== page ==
Some historians have suggested the Narragansetts purposely left a section of their palisade unfinished, then allowed the English to capture the traitorous Peter Freeman so he might lead them to the killing zone the defenders had established. Such a strategy seems overly complicated and fraught with danger, however. Without Freeman’s help the English wouldn’t have been able to find the enemy settlement, let alone exploit the gap in the palisade. It seems improbable the Narragansetts would prepare such an elaborate fortification to defend their families and food stores only to have the English led to its very gates.
Given the casualties suffered during the Great Swamp Fight, the withdrawal of the Connecticut contingent and the poor condition of survivors, Winslow had no choice but to hold position at Smith’s Castle until the colonies sent sufficient reinforcements for him to resume the offensive. Not until late January 1676 was the army strong enough to retake the field. After leaving Rhode Island, the colonists marched into western Massachusetts in a fruitless search for the Narragansetts, who had withdrawn deep into the wilderness. Again the English nearly starved before Winslow abandoned the campaign.
Meanwhile, the vengeful Narragansetts pursued alliances with other tribes, and by March they were ready to take the offensive. The United Colonies had launched their winter campaign without a formal notice of war, so residents of Rhode Island were unprepared for the coming storm. While rogue Narragansetts had attacked individual settlers, the colony had largely escaped the destruction experienced by Massachusetts and Plymouth. Thanks to the pre-emptive English attack in the Great Swamp, however, the Rhode Island settlers and Narragansetts were soon embroiled in a war they didn’t want.
Retribution was swift and deadly. On March 17 Narragansett warriors entered deserted Warwick, burning the settlement to the ground. Residents of Simsbury, Marlboro and Providence had likewise fled before the Narragansetts struck on March 26 and torched most of their houses, including the Providence home of Rhode Island founder Roger Williams. That same day a force of Narragansett warriors all but annihilated a Plymouth company comprising 63 colonists and 20 Indian allies. Two days later they attacked old Rehoboth (present-day East Providence). By then all but the troops and the most resolute settlers had abandoned Narragansett Bay. The destruction of Rhode Island was complete. Survivors fled to Aquidneck Island, where they lived in constant fear of Indian attack.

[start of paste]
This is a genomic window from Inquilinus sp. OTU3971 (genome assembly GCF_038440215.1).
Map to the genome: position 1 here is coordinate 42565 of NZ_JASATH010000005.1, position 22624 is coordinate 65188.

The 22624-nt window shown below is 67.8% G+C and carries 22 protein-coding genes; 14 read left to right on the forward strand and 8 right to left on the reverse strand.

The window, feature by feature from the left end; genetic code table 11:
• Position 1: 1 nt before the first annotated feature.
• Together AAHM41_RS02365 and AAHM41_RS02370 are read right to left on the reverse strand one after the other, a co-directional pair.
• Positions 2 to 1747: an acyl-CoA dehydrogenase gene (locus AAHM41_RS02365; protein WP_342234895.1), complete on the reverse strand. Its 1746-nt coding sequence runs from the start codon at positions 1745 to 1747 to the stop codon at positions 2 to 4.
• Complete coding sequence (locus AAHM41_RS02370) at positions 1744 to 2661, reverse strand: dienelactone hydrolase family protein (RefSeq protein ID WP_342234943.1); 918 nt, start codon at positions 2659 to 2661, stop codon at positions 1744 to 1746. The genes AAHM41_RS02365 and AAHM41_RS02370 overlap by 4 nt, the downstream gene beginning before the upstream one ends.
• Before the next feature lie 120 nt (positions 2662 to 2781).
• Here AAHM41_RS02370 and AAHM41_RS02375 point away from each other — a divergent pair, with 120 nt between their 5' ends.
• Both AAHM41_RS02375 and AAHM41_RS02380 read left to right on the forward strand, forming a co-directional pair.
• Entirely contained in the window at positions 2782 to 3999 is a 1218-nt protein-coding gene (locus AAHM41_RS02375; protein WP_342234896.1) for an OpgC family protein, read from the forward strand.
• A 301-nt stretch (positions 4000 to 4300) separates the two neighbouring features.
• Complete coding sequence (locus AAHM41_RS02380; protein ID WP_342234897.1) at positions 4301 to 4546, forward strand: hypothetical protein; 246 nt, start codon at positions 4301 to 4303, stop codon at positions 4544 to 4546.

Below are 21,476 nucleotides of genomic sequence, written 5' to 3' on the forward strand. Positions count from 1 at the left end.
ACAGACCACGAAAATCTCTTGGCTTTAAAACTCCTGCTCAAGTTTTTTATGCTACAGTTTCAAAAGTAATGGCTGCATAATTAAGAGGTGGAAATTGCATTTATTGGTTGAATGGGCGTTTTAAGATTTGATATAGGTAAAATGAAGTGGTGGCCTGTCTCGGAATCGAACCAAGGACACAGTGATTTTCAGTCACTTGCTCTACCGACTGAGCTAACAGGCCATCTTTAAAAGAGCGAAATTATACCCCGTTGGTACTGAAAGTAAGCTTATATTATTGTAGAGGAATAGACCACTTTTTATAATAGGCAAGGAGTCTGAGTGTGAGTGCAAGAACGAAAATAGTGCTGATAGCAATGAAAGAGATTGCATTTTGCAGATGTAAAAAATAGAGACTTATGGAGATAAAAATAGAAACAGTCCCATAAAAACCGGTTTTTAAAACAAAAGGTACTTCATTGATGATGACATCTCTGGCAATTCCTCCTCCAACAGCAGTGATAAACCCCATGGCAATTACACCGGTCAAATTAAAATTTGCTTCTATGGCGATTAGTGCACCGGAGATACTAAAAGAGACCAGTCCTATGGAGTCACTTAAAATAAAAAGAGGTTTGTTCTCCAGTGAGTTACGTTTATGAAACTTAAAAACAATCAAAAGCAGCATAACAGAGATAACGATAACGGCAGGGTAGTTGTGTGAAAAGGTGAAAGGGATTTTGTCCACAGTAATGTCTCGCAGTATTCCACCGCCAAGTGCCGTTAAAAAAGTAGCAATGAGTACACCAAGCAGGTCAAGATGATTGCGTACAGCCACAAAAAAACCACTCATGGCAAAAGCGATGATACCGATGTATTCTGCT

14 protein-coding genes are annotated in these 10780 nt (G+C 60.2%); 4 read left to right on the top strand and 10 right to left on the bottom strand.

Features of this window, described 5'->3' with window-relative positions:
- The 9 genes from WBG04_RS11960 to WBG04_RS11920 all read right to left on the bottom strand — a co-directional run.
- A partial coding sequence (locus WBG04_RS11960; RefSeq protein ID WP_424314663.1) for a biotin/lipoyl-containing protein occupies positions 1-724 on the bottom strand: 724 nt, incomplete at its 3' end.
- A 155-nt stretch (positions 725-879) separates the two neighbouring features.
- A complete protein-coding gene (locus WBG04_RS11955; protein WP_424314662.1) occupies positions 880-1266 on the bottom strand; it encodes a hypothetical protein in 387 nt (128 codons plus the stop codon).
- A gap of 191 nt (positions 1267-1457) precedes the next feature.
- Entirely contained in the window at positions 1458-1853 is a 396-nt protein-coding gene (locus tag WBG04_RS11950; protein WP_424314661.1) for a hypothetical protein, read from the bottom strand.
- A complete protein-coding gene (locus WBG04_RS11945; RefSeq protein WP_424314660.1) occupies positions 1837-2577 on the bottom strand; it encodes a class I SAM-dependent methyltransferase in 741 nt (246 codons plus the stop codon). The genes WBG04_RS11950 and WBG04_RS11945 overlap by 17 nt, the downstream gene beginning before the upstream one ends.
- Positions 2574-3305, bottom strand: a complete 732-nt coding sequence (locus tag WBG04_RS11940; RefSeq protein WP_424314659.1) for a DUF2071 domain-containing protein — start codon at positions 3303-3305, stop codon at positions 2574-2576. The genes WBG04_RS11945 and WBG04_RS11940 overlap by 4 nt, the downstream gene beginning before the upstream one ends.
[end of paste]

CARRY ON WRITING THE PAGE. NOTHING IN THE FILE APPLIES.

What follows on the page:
Despite their successes, time was running out for the Narragansetts and Wampanoags. On April 3 Connecticut troops captured Canonchet encamped by a hill on the fringes of present-day Pawtucket, R.I., and transported him to Stonington, Conn. There colonial authorities offered to spare his life if he would order the Narragansetts to end the war. He refused. Officials then turned Canonchet over to his enemies the Pequots and Mohegans, who shot the sachem, quartered and burned his remains, then sent his head to the capital at Hartford as a trophy.